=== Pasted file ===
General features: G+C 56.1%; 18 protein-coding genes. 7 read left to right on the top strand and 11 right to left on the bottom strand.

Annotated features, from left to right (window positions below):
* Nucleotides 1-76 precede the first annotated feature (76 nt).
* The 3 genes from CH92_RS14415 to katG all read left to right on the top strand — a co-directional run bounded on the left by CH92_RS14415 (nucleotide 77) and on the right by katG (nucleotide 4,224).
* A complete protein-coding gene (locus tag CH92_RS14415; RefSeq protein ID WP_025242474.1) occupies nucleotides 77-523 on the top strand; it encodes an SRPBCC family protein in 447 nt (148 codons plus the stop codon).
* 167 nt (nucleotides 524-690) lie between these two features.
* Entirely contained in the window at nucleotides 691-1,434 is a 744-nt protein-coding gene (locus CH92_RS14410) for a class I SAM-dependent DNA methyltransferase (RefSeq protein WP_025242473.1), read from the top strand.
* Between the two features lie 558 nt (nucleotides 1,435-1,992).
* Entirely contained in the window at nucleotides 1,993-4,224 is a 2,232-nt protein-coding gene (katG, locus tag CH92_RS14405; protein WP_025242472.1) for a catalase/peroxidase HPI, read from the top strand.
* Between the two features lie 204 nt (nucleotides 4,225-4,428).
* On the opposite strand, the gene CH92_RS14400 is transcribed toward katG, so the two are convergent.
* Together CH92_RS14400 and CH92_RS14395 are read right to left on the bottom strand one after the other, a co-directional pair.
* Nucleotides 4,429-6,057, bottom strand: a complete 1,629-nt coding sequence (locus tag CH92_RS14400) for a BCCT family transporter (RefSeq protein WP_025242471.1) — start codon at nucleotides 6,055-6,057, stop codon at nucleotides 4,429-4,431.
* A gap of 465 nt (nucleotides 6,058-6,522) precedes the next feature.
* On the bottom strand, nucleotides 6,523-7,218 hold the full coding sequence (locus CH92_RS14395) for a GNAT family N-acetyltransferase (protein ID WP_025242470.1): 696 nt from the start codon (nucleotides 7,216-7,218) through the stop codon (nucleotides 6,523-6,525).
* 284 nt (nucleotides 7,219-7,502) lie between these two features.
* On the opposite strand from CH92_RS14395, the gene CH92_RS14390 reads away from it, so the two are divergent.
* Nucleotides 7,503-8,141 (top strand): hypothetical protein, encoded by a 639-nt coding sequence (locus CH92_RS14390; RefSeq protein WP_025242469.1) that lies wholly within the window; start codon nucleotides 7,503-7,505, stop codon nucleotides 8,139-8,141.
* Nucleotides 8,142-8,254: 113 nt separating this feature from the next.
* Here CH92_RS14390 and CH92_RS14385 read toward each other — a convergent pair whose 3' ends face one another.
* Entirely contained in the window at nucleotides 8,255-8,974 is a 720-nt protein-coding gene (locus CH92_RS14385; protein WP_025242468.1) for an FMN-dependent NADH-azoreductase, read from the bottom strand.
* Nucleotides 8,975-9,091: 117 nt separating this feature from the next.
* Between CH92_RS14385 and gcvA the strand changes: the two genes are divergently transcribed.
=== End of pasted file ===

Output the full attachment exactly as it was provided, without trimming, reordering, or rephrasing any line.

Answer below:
General features: G+C 56.1%; 18 protein-coding genes. 7 read left to right on the top strand and 11 right to left on the bottom strand.

Annotated features, from left to right (window positions below):
* Nucleotides 1-76 precede the first annotated feature (76 nt).
* The 3 genes from CH92_RS14415 to katG all read left to right on the top strand — a co-directional run bounded on the left by CH92_RS14415 (nucleotide 77) and on the right by katG (nucleotide 4,224).
* A complete protein-coding gene (locus tag CH92_RS14415; RefSeq protein ID WP_025242474.1) occupies nucleotides 77-523 on the top strand; it encodes an SRPBCC family protein in 447 nt (148 codons plus the stop codon).
* 167 nt (nucleotides 524-690) lie between these two features.
* Entirely contained in the window at nucleotides 691-1,434 is a 744-nt protein-coding gene (locus CH92_RS14410) for a class I SAM-dependent DNA methyltransferase (RefSeq protein WP_025242473.1), read from the top strand.
* Between the two features lie 558 nt (nucleotides 1,435-1,992).
* Entirely contained in the window at nucleotides 1,993-4,224 is a 2,232-nt protein-coding gene (katG, locus tag CH92_RS14405; protein WP_025242472.1) for a catalase/peroxidase HPI, read from the top strand.
* Between the two features lie 204 nt (nucleotides 4,225-4,428).
* On the opposite strand, the gene CH92_RS14400 is transcribed toward katG, so the two are convergent.
* Together CH92_RS14400 and CH92_RS14395 are read right to left on the bottom strand one after the other, a co-directional pair.
* Nucleotides 4,429-6,057, bottom strand: a complete 1,629-nt coding sequence (locus tag CH92_RS14400) for a BCCT family transporter (RefSeq protein WP_025242471.1) — start codon at nucleotides 6,055-6,057, stop codon at nucleotides 4,429-4,431.
* A gap of 465 nt (nucleotides 6,058-6,522) precedes the next feature.
* On the bottom strand, nucleotides 6,523-7,218 hold the full coding sequence (locus CH92_RS14395) for a GNAT family N-acetyltransferase (protein ID WP_025242470.1): 696 nt from the start codon (nucleotides 7,216-7,218) through the stop codon (nucleotides 6,523-6,525).
* 284 nt (nucleotides 7,219-7,502) lie between these two features.
* On the opposite strand from CH92_RS14395, the gene CH92_RS14390 reads away from it, so the two are divergent.
* Nucleotides 7,503-8,141 (top strand): hypothetical protein, encoded by a 639-nt coding sequence (locus CH92_RS14390; RefSeq protein WP_025242469.1) that lies wholly within the window; start codon nucleotides 7,503-7,505, stop codon nucleotides 8,139-8,141.
* Nucleotides 8,142-8,254: 113 nt separating this feature from the next.
* Here CH92_RS14390 and CH92_RS14385 read toward each other — a convergent pair whose 3' ends face one another.
* Entirely contained in the window at nucleotides 8,255-8,974 is a 720-nt protein-coding gene (locus CH92_RS14385; protein WP_025242468.1) for an FMN-dependent NADH-azoreductase, read from the bottom strand.
* Nucleotides 8,975-9,091: 117 nt separating this feature from the next.
* Between CH92_RS14385 and gcvA the strand changes: the two genes are divergently transcribed.